Pursuant to the issuing by the Romanian government of Government emergency ordinance no. 91/2013 on the Insolvency Code, Ordinance that has been declared unconstitutional by the Romanian Constitutional Court in October 2013, Romanian Parliament adopted a new Insolvency Law (“New Law”), maintaining some of the valuable provisions of the unconstitutional Ordinance. 

The New Law consolidates all pre-insolvency, and the vast majority of the insolvency, provisions in Romanian legislation in relation to companies, groups of companies, credit institutions, insurance and reinsurance companies, as well as cross-border insolvency proceedings.

The New Law will come into force on June 29, 2014 and will only apply to newly opened insolvency proceedings. Any ongoing proceedings will continue to be governed by Law 85/2006 on insolvency proceedings (“Law 85”).

The purpose of the New Law \ is to avoid bad-faith use of the insolvency proceedings by the participants (debtor, creditors and official receivers). It also provides clearer instructions and procedures for both judges and participants.

In order to avoid abusive insolvency declarations by debtors, the New Law introduces a debt threshold for any debtor petitioning for insolvency. The threshold (RON 40.000 – approx.. EUR 9100) is applicable to both debtors petitioning for insolvency and creditors seeking insolvency of their debtors. Law 85 only required creditors to meet such threshold.

An important advantage for creditors is that they may now request that the judge appoints their proposed official receiver by joining the debtors’ insolvency petition. Previously, Law 85 generally allowed debtors to propose the appointment of their proposed official receiver, leading to potential bias and/or favourable treatment. Previously, creditors had limited and unclear methods of enforcing the appointment of an alternative official receiver.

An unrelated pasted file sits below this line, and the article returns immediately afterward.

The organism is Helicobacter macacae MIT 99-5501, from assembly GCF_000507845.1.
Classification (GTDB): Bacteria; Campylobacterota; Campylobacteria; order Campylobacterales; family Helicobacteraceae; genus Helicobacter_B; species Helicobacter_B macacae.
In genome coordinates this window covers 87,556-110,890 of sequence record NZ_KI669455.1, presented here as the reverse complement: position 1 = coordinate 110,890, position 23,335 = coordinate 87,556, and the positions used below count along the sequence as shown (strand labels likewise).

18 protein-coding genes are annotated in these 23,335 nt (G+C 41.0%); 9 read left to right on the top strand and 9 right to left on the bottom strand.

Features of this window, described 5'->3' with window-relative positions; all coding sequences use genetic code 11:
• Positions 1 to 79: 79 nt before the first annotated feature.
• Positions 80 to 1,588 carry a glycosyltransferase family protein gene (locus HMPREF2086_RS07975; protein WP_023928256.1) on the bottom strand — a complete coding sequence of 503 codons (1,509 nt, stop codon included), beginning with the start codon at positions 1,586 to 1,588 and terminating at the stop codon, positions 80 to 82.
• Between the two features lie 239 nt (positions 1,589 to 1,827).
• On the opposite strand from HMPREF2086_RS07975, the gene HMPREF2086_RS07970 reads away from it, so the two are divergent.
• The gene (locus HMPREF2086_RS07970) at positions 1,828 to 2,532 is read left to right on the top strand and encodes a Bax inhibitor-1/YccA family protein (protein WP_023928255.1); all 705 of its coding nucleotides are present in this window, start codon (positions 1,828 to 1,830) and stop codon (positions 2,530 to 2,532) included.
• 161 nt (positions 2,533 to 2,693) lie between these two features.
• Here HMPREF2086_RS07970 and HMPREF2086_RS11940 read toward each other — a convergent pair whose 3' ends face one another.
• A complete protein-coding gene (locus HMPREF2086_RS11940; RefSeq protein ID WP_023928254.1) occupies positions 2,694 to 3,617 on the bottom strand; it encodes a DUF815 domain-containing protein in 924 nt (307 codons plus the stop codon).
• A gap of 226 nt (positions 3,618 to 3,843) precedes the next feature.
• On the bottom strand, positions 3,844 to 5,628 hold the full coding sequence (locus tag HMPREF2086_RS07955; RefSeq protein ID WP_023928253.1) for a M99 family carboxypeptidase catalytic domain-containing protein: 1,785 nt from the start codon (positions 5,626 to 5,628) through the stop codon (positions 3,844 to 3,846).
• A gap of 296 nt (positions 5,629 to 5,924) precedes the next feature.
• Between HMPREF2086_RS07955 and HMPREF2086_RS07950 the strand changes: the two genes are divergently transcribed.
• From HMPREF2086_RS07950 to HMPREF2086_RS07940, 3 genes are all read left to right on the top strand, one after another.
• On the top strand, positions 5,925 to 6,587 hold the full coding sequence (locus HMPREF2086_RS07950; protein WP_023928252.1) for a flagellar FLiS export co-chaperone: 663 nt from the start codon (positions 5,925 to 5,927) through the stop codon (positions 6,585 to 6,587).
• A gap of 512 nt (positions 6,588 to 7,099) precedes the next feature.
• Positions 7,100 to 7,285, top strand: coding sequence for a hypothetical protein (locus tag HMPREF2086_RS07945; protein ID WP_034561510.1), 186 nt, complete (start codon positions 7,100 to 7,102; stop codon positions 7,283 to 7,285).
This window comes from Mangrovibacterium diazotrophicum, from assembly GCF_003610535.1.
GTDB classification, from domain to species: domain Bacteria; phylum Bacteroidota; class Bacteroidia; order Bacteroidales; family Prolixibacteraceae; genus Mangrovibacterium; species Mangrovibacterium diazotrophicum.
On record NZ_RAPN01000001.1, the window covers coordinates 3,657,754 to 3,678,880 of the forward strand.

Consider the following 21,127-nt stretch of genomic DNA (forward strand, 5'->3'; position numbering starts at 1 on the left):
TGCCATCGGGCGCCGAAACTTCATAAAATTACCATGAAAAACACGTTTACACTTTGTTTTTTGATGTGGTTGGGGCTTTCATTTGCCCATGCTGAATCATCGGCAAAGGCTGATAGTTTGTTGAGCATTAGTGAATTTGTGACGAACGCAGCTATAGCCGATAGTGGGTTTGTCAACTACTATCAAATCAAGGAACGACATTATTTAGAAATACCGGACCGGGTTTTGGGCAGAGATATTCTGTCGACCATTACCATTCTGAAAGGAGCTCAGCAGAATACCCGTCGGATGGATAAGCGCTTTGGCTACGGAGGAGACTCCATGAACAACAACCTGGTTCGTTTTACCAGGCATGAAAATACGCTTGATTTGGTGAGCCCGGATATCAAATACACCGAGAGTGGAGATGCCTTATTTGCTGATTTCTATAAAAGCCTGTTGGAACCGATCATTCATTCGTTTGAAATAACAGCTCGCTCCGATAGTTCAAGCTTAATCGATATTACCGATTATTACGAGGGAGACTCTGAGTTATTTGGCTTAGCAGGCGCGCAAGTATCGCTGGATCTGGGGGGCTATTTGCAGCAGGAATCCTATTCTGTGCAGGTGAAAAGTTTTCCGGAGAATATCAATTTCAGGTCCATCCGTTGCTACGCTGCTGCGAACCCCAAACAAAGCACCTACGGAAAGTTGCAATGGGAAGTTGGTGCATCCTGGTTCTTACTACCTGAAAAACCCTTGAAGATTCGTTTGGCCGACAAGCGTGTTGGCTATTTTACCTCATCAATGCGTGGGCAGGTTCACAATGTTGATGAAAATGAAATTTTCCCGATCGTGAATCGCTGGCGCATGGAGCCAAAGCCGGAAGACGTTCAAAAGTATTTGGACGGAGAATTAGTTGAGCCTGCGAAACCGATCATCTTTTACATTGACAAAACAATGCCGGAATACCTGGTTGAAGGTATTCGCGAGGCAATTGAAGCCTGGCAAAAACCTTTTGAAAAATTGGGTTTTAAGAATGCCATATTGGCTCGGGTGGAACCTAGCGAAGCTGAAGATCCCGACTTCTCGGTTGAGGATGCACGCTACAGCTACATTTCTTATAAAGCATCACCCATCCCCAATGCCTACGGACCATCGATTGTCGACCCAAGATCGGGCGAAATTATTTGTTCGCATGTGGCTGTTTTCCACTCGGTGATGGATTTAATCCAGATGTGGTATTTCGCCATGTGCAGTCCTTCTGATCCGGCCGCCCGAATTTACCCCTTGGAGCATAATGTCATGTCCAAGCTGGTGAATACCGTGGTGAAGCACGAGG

The New Law also provides that the initial observation period must be concluded (to either reorganization or bankruptcy) within 12 months. Previously several years could have passed before creditors were even called to take such decision. Additionally the creditors may seek interim measures, even before their insolvency petition is heard, in order to prevent the sale of assets by the debtor.

According to the New Law, summons for Creditors Assemblies must be published 5 days before the date of the Assembly. This will eradicate the situation in which creditors were summoned on very short notice (sometimes less than a day) for Assemblies.

Under Law 85, where bankruptcy proceedings started after the approval of any reorganization plan which provides for certain reductions of receivables, such reductions would also be applicable in bankruptcy. The New Law prevents previous abusive practices aimed at approving a reorganization plan which will still end in bankruptcy, but with lower receivables.

The New Law also regulates creditors financing an insolvent company, providing distinct and well regulated security for the recovery of such loans. Also, creditors’ receivables generated by the continuing activity of the insolvent company are now better protected, as the creditor owning such receivable will be entitled, in case of payment delay of over 60 days for amounts exceeding the RON 40000 threshold, to seek bankruptcy of the insolvent company and recover his receivable before other creditors.